Turnover is a reality and a big concern for executives in today’s world. The costs of turnover can be detrimental – from lost productivity to the time it takes to hire and onboard a new employee. In a study conducted by the Center for America Progress, the actual cost of losing a highly trained employee making $120,000 a year could be a true loss up to over $255,000 to the company (213% of the salary).
With that in mind, I found this employee retention report by TINYpulse, which surveyed 400 full-time U.S. employees. Let explore the reasons employees leave their jobs and address what you can do to make sure turnover doesn’t become a trend in your workplace.
Relationship with supervisor
28% of micromanaged employees are more likely to think about a new job.
As the old saying goes, people leave managers, not companies. The study found that employee job satisfaction correlated with the employees’ ability to have independence in the workplace. Employees want the ability to make decisions on how to do their jobs. In addition, employees were 68% more likely to think about a new job if they had a disrespectful manager. To add fuel to the fire, employees with low levels of peer recognition are 11% less likely to stay at their current job.
Tip: Provide your employees an opportunity to use their skills and abilities, giving them a sense of accomplishment and pride in the workplace. Empowering employees and providing a sense of autonomy or decision-making power, while recognizing job performance in the process can go a long way.
Lack of advancement opportunities
Employees are 10% more likely to stay with their organization if there are professional growth opportunities.
The study showed that professional development and training access impact employee retention. Professional development is growing ever more crucial. If an employee can’t see their growth potential in your current organization, they are likely to look elsewhere.
Tip: Make sure that your employees are in a constant state of learning. Create a growth plan for each employee. Whether that is through coaching, supporting training and development with tuition assistance, providing simple feedback or chances to visit conferences, professional development opportunities can be a deciding factor in whether or not an employee stays in their position if other advancement opportunities such as job promotions are not currently available.
Negative work-life balance
31% of burnt out employees are more likely to leave their job.
We all know that our jobs can be demanding, requiring us to work at nights and even on weekends sometimes. In fact, in today’s day and age, it is now expected. Add in company changes like a restructuring or growing demands from management, your employee is likely to burn out, leaving your employee no choice but to choose between their personal life and career. A positive work-life balance can lead to a 12% lower chance of attrition.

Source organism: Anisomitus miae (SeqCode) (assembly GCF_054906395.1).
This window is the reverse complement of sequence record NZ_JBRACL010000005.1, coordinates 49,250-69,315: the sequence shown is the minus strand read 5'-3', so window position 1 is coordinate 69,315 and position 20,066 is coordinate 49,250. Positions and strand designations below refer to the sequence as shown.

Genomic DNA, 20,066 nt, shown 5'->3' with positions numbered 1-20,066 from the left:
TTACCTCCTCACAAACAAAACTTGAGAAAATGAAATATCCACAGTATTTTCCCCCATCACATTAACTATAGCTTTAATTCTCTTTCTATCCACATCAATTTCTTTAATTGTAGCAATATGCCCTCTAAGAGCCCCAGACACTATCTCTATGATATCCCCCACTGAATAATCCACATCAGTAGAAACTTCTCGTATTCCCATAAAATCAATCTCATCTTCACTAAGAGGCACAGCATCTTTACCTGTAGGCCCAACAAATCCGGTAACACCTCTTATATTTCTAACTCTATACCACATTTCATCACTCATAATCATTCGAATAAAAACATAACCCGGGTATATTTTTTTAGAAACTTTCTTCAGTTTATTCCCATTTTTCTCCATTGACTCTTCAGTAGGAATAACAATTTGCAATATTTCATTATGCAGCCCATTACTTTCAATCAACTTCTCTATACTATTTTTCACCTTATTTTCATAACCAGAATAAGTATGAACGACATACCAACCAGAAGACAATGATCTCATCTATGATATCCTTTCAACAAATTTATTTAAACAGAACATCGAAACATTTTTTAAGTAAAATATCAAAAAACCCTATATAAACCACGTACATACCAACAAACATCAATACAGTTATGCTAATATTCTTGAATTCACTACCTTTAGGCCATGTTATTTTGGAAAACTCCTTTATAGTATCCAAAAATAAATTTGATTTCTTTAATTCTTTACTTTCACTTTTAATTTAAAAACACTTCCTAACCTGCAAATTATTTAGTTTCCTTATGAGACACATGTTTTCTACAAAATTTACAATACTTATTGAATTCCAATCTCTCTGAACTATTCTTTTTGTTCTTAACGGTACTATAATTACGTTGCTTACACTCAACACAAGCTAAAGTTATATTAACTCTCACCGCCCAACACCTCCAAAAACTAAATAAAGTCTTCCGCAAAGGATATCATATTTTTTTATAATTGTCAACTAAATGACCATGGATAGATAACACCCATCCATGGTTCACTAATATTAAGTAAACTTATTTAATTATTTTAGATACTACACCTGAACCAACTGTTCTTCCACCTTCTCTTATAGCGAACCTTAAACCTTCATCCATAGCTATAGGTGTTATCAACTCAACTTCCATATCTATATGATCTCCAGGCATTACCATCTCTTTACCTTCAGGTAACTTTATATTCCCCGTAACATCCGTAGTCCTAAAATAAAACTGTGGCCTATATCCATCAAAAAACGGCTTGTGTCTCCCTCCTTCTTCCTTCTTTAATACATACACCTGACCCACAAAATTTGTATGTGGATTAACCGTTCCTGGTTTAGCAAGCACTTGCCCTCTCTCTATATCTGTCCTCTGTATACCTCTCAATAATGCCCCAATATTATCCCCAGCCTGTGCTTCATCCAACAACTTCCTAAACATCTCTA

Tip: Allow flexible work arrangements such as working from home options or flexible work hours. Implement a “be where you need to be culture” allowing employees autonomy in where and how they complete the work. Additionally, encouraging employees to use PTO makes them 13% more likely to stay. As an added bonus, implement small perks like gym memberships, weekend “staycation” deals or even small comforts such as snacks and free meals. For individuals working beyond the typical 40 hour week, especially for those that travel, benefits like these can really help your employee maintain and upkeep their personal life, causing less stress and more productivity.
Poor corporate culture
Employees are 40% less likely to think about a new job if there is a positive work culture
Your overall culture keeps employees – or pushes them away. The study showed that 12% of employees were less likely to see themselves staying at their job if they did not fit culturally. While it is not easy to define and articulate, culture matters becuase it influences the work experience. Positive work experiences and peer relationships can help make a demanding job manageable.
Tip: Build relationships with coworkers and your teams to build peer respect. Provide perks that demonstrate caring and respect. Companies that implement activities and team building have a 10% higher chance of retention. Additionally, get back to basics. Establish your employee value proposition and create an employee engagement strategy providing experiential activities surrounding the corporate culture, mission, vision, etc… To be truly successful, your corporate culture must be reflected in every aspect of the employee experience.
FINAL THOUGHT: Lack of salary growth
The study seemed to miss one reason employees leave their job, which I find is worth mentioning…COMPENSATION. You can have a great relationship with your employer and receive good benefits, but without compensation over an elongated period of time, employees will consider leaving if a higher paying position comes around. In the end, money may not be the first reason why employees leave an organization, but employers should consider offering competitive compensation packages and utilize career conversations to outline growth strategies/timelines that encompass plans for salary growth.
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